For more of my writings on 3D Printing, click here!

For the FAQ’s and details on 3D Printing on The 2nd Floor of the Downtown Chattanooga Public Library, click here!

Chattanooga Public Library, Libraries

564 Days (or, the story of THE 2ND FLOOR thus far…)

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The 2nd Floor of the Downtown Chattanooga Public Library has been in its current state, a place for ages 0-18 and their caregivers, for 564 days, or 1 year, 6 months, and 16 days as of today. If you’re visiting The 2nd Floor for the first time today or have visited us over the past 564 days, you’ve probably wondered what it’s all about up on the 2nd Floor.  This post is my attempt to explain all of that and more to you.

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The 2nd Floor of the Downtown Chattanooga Public Library is all about people.  It is a place where the community, library employees, out of town guests, and more can connect, share an experience, and learn something. It is a place where lifelong learning and fun meet in the middle, get all messy, and create something awesome.

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The 2nd Floor is a constant work in progress. Repeat visitors to the 2nd Floor always remark how “things have changed quite a bit” and that there’s “a lot more” than there was the last time they visited. Their observations are spot on. We may not have the newest furniture, shelves, tools, and more around (it’ll come), but we change everything around enough to keep it fresh and exciting for the community. We use what we have to make this place a great experience for the community.  If something works, we keep it around and refine it. If it doesn’t work, we let it go and try something new. To be the best library for our community, we have to move forward and meet their needs.

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When you visit the 2nd Floor, you won’t see endless rows of books in the space. Instead, you’ll find a well groomed collection that represents what the community wants. You may see two rows of The Hunger Games on the shelves, but they are there because the community asked for them. You will find our books arranged and presented in a way that best reflects the needs of the community. The picture books are as low to the ground as we can get them at the moment to allow for little hands to find what they want. The graphic novels have their own unique areas.  Our non-fiction shelves for middle aged readers are overflowing because that’s what the community wants.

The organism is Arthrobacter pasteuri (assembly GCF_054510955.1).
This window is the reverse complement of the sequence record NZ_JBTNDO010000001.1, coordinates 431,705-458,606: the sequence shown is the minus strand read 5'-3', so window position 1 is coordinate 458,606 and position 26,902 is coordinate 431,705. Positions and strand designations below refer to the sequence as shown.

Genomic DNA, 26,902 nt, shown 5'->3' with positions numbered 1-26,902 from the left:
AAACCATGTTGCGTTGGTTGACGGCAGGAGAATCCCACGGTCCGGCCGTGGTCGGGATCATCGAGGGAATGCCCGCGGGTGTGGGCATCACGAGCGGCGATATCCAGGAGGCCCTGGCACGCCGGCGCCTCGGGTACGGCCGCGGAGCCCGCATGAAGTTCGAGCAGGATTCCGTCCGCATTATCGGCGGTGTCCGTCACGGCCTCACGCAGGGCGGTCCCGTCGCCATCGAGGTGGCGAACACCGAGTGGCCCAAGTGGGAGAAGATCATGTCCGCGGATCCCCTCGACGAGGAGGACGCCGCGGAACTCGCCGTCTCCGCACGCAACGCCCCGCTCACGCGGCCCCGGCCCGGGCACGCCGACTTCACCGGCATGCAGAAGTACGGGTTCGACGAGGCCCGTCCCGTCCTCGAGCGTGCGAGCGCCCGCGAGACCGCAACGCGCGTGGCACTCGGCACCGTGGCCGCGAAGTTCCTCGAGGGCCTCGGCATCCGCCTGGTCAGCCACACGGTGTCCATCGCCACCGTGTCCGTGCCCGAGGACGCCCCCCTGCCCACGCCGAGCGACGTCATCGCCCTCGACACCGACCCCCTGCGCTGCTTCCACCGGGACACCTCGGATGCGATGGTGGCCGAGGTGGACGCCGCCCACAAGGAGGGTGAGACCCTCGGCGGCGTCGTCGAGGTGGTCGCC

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As I said above, the 2nd Floor is all about people. But we have to remember that a library is also made up of the people that work in it as well. The 2nd Floor is home to some of the most amazing colleagues I have ever had the chance to work with. Some have been here 15 years and some have been here 6 months. No matter how long they’ve been there, one thing connects us all: a passion for what we do and a great care for our community.  All of our 2nd Floor employees bring different attributes to the table: creativity, reliability, organization, energy, and more.  All of these attributes meet in the middle and create something amazing. Simply stated: the 2nd Floor staff are awesome.